No. Many moms have lots of milk, and many babies are satisfied with just one breast. The general recommendation is that if you feed only one breast, then start the next feed on the un-nursed side. I recommend to pump the side he did not nurse. This builds a supply for dad to be able to feed the child. Pumping also prevents being lopsided, which can be uncomfortable.
No. But it is more comfortable for most women to relieve breast engorgement on both sides at each feeding. Some feed one side and pump the other if they have more milk than the baby can use.
No. The first milk in the breast, the "foremilk" is low in calories and is a thirst-quencher. As the feeding goes on, the fat content is higher, the "hindmilk." the baby benefits from getting both the foremilk and hindmilk and should stay on one breast until they take themselves off. The second breast can be offered, but isn't necessary. Artificial time limits on feeding are, well, artificial.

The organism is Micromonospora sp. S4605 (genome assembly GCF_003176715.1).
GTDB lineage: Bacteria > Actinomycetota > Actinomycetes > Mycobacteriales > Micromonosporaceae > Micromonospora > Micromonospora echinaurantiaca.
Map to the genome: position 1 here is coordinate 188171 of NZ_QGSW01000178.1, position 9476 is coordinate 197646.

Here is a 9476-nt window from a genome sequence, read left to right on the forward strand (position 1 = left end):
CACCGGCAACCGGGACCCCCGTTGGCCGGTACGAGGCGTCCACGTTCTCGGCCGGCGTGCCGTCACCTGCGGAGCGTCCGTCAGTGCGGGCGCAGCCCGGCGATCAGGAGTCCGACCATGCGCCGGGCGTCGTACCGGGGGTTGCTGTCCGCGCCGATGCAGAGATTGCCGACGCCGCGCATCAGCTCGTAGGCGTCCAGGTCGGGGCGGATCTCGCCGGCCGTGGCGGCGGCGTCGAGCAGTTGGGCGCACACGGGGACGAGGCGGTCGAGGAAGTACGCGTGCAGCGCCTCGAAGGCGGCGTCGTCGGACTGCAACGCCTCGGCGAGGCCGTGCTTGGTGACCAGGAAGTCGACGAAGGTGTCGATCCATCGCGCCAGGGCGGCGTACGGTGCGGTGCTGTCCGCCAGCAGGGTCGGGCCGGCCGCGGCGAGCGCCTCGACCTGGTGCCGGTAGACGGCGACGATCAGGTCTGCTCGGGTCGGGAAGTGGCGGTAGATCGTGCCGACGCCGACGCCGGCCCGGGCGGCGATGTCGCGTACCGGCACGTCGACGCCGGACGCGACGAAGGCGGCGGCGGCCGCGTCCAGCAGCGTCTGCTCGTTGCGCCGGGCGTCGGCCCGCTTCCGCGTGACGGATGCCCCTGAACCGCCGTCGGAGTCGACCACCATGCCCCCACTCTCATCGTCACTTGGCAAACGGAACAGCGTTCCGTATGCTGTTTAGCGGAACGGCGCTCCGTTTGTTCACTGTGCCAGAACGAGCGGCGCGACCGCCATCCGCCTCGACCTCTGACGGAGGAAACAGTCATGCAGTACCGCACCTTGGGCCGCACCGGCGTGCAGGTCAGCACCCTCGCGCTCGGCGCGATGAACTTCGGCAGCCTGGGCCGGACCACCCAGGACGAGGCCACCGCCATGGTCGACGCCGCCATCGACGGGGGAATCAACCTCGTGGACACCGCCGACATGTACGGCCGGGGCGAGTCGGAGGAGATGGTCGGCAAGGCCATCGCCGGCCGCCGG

No. It is not necessary, but you might get engorged on the unfed side, so using both breasts at each feeding is preferred.
No. It is not "necessary"- many mom's try to nurse from both breasts each feeding to avoid feeling overfull or engorged on one side. Also, babies can start to "prefer" one breast over the other. So, in general, let the baby nurse for 7-15 min on the first breast, then switch. If the baby does not take the second breast, you can express some milk, and be sure to start on that breast for the next feedin.
No. Not absolutely and certainly not mandatory for the baby, especially if mom's supply is really strong. Most people will recommend some feeding off the other side, however, if only to 'take the edge off' of the fullness you might experience waiting until the next round. In short, if the baby is gaining strong weight and mom isnt uncomfortable, then it really doesn't matter.